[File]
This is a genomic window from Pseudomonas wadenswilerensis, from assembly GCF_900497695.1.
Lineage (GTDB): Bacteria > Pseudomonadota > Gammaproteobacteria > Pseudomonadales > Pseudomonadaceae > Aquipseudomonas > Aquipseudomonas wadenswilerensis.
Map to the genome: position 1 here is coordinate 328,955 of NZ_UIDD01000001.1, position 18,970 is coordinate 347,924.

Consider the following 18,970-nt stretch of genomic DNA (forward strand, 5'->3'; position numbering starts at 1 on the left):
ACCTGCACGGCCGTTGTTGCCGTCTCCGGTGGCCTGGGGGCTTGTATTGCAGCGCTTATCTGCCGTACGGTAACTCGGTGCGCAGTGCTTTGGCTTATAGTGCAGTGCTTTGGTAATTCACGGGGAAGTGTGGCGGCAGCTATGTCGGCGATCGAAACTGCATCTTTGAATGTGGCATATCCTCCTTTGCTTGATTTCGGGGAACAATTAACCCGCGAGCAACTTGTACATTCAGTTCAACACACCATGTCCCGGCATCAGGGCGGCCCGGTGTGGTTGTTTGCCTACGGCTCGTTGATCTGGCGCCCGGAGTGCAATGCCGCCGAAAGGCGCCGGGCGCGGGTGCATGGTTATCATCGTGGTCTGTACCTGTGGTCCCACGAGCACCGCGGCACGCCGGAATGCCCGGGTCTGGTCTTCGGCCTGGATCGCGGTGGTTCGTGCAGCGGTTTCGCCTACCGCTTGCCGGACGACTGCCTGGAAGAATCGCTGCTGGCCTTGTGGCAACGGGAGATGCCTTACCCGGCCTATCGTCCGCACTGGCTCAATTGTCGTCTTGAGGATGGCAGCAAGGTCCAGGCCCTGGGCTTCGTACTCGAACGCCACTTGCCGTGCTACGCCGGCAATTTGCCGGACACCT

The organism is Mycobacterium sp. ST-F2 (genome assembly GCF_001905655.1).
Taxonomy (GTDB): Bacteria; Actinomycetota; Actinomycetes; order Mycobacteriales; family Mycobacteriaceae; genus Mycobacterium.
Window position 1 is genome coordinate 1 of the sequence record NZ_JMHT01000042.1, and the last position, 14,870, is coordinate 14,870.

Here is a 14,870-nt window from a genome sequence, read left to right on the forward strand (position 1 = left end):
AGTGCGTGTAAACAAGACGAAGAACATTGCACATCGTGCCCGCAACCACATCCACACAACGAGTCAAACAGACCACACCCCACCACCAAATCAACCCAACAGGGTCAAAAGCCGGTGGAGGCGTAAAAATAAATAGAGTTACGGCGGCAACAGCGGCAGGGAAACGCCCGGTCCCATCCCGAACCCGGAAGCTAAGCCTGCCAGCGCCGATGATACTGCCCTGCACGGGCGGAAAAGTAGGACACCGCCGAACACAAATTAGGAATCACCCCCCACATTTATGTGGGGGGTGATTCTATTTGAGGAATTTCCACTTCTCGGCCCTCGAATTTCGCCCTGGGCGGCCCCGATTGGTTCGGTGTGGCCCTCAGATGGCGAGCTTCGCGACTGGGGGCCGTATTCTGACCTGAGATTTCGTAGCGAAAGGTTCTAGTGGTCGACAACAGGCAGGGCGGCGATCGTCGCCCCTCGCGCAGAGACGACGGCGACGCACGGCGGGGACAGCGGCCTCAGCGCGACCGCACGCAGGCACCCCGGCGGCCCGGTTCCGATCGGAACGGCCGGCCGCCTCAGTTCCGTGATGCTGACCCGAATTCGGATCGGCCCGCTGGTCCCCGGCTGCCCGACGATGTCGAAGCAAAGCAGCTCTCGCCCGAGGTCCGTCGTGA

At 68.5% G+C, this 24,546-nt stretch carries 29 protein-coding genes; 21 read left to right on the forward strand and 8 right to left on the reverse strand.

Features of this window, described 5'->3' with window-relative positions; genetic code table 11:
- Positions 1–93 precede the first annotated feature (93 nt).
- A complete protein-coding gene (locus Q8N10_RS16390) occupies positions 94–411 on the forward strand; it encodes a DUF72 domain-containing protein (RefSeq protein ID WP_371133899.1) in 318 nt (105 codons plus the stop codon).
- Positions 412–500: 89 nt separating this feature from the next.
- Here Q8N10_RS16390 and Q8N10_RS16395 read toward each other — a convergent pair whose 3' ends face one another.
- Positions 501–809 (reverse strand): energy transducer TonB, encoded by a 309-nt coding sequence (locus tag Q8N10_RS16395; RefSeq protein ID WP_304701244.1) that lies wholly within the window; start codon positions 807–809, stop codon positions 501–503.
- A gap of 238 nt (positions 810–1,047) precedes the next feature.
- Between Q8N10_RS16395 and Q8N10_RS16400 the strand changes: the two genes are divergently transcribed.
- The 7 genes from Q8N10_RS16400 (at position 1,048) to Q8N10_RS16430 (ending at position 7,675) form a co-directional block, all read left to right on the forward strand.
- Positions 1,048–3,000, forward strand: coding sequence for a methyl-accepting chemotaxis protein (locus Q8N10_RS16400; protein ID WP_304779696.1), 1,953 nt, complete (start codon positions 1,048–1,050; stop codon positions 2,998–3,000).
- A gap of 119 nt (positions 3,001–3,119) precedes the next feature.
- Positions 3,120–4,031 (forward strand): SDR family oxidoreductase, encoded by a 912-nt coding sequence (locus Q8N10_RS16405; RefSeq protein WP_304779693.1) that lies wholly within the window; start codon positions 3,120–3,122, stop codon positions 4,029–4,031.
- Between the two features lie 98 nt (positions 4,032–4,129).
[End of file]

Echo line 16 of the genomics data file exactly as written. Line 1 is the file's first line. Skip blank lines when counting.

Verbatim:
- Here Q8N10_RS16390 and Q8N10_RS16395 read toward each other — a convergent pair whose 3' ends face one another.